Medical and Psychosocial Issues in Gynecologic Cancer Survivors

  • Karen Basen-Engquist
  • Diane C. Bodurka


An emerging body of research has documented the quality of life of women with gynecologic cancer around the time of diagnosis and during treatment. However, we know much less about the quality of life and psychosocial and medical needs of gynecologic cancer survivors after treatment.1,2 In particular, there are very few studies documenting the risk of possible late medical effects of gynecologic cancer treatment such as osteoporosis and second primary cancers. More is known about self-reported symptoms and psychosocial sequelae, such as sexual functioning and psychologic distress, but even these studies rarely focus on survivors more than 5 years after diagnosis. Additionally, much of the extant research has limitations such as small sample sizes, nonstandardized measures, and cross-sectional designs, often without appropriate comparison groups. Finally, there is a dearth of research testing interventions to ameliorate problems experienced by gynecologic cancer survivors. While in some areas additional research is needed to better describe the sequelae and determine who is at risk for adverse late effects, in others areas (e.g., sexual functioning), adequate data describing the problem are available, and a stronger focus on treatment interventions is needed (see also Chapter 19).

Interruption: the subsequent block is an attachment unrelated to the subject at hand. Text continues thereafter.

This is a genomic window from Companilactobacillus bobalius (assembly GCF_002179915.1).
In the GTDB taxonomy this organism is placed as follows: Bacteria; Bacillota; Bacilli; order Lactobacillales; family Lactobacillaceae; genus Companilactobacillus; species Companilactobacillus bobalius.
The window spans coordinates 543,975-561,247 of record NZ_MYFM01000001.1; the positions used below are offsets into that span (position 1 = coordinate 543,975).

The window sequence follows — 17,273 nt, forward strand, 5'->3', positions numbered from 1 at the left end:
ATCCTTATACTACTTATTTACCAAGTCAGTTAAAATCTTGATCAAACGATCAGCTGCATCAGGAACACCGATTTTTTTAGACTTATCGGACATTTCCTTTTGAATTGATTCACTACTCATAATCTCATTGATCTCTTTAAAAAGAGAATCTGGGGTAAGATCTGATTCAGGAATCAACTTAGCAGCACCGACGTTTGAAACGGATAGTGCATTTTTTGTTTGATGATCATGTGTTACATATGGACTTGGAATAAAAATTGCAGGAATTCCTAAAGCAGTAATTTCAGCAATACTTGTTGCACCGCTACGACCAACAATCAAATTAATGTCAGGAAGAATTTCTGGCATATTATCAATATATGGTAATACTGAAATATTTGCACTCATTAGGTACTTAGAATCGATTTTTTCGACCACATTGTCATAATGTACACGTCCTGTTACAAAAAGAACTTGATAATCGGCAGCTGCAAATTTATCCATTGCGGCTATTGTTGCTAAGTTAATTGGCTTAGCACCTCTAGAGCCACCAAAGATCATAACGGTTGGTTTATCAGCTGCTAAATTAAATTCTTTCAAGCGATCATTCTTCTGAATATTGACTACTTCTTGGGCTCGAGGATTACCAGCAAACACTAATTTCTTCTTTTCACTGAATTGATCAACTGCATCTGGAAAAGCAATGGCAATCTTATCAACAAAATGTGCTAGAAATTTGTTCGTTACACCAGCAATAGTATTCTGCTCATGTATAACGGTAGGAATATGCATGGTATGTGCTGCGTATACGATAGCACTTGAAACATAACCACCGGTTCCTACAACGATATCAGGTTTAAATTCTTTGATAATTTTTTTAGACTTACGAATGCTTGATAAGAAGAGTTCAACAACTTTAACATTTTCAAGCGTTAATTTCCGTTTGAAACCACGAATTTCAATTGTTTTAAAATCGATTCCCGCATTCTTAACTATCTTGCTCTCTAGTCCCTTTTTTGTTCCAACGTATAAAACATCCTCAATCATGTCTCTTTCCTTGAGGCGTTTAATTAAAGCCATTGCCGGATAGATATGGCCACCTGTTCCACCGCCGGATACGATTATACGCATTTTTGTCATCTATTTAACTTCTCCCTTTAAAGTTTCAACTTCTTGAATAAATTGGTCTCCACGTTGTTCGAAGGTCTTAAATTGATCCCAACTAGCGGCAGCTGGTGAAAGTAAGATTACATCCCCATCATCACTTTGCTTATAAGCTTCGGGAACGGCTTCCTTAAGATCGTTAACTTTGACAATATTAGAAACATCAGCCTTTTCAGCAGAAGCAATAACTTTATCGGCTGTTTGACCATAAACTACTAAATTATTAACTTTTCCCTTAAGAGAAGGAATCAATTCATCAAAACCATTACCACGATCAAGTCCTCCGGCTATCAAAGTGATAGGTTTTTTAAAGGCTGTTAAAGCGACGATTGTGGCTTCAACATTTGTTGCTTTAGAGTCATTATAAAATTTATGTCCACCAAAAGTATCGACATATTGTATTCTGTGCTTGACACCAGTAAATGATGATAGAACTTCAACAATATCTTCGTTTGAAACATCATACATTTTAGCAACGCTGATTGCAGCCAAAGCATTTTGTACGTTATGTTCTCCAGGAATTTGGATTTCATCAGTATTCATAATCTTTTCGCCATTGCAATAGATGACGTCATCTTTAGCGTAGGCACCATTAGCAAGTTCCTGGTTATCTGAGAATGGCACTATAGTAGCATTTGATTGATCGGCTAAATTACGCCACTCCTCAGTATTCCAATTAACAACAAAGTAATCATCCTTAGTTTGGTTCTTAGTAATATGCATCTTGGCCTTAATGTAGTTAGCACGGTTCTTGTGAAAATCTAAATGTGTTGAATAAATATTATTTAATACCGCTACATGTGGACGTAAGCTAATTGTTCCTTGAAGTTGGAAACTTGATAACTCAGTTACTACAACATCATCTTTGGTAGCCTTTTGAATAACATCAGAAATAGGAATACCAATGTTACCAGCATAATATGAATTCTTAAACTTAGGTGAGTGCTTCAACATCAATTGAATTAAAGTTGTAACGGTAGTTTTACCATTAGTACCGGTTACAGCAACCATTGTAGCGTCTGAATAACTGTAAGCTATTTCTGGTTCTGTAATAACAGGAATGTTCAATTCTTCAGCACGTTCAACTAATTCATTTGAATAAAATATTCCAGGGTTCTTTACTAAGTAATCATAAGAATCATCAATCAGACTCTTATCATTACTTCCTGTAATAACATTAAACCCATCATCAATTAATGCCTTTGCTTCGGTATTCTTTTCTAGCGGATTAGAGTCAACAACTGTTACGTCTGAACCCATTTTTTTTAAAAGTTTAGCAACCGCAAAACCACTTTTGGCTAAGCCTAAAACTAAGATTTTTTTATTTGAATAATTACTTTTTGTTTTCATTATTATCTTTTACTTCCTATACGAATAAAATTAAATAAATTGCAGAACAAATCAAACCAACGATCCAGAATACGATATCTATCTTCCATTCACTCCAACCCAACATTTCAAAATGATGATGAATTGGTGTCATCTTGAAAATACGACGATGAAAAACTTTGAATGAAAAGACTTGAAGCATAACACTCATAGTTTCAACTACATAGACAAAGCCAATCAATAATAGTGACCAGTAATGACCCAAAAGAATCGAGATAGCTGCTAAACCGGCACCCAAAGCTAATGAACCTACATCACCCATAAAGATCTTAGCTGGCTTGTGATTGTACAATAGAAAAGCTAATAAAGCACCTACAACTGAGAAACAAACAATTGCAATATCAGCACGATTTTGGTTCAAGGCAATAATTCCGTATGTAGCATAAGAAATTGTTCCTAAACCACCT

Ovarian Cancer Cervical Cancer Cancer Survivor Endometrial Cancer Breast Cancer Survivor 
These keywords were added by machine and not by the authors. This process is experimental and the keywords may be updated as the learning algorithm improves.


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Copyright information

© Springer Science+Business Media, LLC 2007

Authors and Affiliations

  • Karen Basen-Engquist
    • 1
  • Diane C. Bodurka
    • 2
  1. 1.Department of Behavioral ScienceThe University of Texas at M.D. Anderson Cancer CenterHoustonUSA
  2. 2.Department of Gynecological OncologyThe University of Texas at M.D. Anderson Cancer CenterHoustonUSA

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